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Re: Sites using webkitAudioContext only

From: Chris Rogers <crogers@google.com>
Date: Fri, 14 Jun 2013 11:38:25 -0700
Message-ID: <CA+EzO0nAmOBCXoHPe1Amr+XU825GUZhDY0Bu_F6Xy45bvoSXjw@mail.gmail.com>
To: Chris Lowis <chris.lowis@bbc.co.uk>
Cc: Chris Wilson <cwilso@google.com>, Ehsan Akhgari <ehsan.akhgari@gmail.com>, "Robert O'Callahan" <robert@ocallahan.org>, Olivier Thereaux <Olivier.Thereaux@bbc.co.uk>, "public-audio@w3.org" <public-audio@w3.org>, Alex Russell <slightlyoff@google.com>
On Thu, Jun 13, 2013 at 2:07 AM, Chris Lowis <chris.lowis@bbc.co.uk> wrote:

>
> Chris Wilson writes:
> > Chris is absolutely correct that there are some critical apps out there
> today
> > that use the API as it is.  I would not, for example, like to be the one
> who
> > breaks the sound in Angry Birds
>
> I don't want to go to far off-topic, but Angry Birds is specifically
> marketed as a Chrome application in their URL
> (http://chrome.angrybirds.com/). Couldn't Chrome continue to support the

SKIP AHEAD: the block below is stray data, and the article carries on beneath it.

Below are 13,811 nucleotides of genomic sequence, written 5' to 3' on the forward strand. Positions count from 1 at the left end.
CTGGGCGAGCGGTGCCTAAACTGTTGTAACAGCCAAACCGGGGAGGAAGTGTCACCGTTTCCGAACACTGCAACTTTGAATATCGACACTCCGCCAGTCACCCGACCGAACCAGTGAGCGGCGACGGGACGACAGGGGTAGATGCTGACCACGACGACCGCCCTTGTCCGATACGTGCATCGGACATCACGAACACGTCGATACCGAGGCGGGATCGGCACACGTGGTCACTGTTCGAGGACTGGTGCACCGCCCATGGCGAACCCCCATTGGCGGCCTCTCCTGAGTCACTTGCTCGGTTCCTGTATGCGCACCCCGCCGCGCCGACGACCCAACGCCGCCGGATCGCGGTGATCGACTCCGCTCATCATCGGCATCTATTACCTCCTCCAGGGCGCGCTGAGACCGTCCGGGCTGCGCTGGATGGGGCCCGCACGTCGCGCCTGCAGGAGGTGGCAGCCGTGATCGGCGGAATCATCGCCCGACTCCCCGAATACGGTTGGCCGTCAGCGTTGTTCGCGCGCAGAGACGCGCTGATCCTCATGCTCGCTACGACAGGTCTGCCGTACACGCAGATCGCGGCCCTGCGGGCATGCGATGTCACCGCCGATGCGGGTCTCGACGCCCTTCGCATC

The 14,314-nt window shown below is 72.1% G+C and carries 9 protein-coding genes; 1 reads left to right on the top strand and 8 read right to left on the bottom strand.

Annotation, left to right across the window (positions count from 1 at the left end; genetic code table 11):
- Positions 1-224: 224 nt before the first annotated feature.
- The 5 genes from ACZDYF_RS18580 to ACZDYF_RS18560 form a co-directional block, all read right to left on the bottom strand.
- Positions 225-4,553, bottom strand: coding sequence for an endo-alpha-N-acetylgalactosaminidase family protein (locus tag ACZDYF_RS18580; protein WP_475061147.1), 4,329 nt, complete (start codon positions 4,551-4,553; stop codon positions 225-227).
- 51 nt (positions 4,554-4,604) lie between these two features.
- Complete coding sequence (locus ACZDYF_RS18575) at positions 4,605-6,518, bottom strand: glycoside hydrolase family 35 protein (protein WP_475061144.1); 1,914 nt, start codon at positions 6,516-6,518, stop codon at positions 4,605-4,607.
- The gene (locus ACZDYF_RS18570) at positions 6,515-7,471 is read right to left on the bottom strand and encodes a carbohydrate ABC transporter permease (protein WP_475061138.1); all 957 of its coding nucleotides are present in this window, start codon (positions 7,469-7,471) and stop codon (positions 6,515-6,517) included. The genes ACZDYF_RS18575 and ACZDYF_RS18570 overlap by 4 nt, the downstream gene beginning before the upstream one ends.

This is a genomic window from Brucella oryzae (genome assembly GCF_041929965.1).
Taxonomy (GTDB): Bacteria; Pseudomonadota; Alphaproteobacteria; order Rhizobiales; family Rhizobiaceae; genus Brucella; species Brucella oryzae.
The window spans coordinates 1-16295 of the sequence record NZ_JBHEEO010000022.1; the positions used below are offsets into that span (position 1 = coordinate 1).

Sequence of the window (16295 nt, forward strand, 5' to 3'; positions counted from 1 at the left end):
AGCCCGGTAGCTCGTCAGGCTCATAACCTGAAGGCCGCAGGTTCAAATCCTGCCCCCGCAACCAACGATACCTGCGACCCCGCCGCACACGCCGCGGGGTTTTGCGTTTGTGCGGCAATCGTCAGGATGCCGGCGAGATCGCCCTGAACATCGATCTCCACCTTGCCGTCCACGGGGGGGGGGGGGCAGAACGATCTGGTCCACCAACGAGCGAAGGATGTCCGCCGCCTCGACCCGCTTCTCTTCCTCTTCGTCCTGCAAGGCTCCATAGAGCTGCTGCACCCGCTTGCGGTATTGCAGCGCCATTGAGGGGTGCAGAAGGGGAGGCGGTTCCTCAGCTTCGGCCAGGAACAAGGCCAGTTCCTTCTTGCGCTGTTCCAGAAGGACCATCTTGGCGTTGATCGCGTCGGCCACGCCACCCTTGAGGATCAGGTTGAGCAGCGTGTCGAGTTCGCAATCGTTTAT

> interfaces that Rovio have coded to if you were worried about breaking
> the sound in that game, while still allowing us to make changes to the
> spec?
>

Just to put things in perspective, this isn't specifically about Angry
Birds, since that's just one example of all the content out there, large
and small.

But yes, we can certainly work on making these names non-normative while
still maintaining backward compatibility in Chrome.  I have never been
against different ways of handling this in the spec.  I started out
mentioning these old APIs as "recommended", meaning they were not
normative, and the section was simply there in an appendix to show how the
API has changed, an informational section which seems very useful for
developers to know about.


>
> Cheers,
>
> Chris
>
>
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Received on Friday, 14 June 2013 18:38:52 UTC

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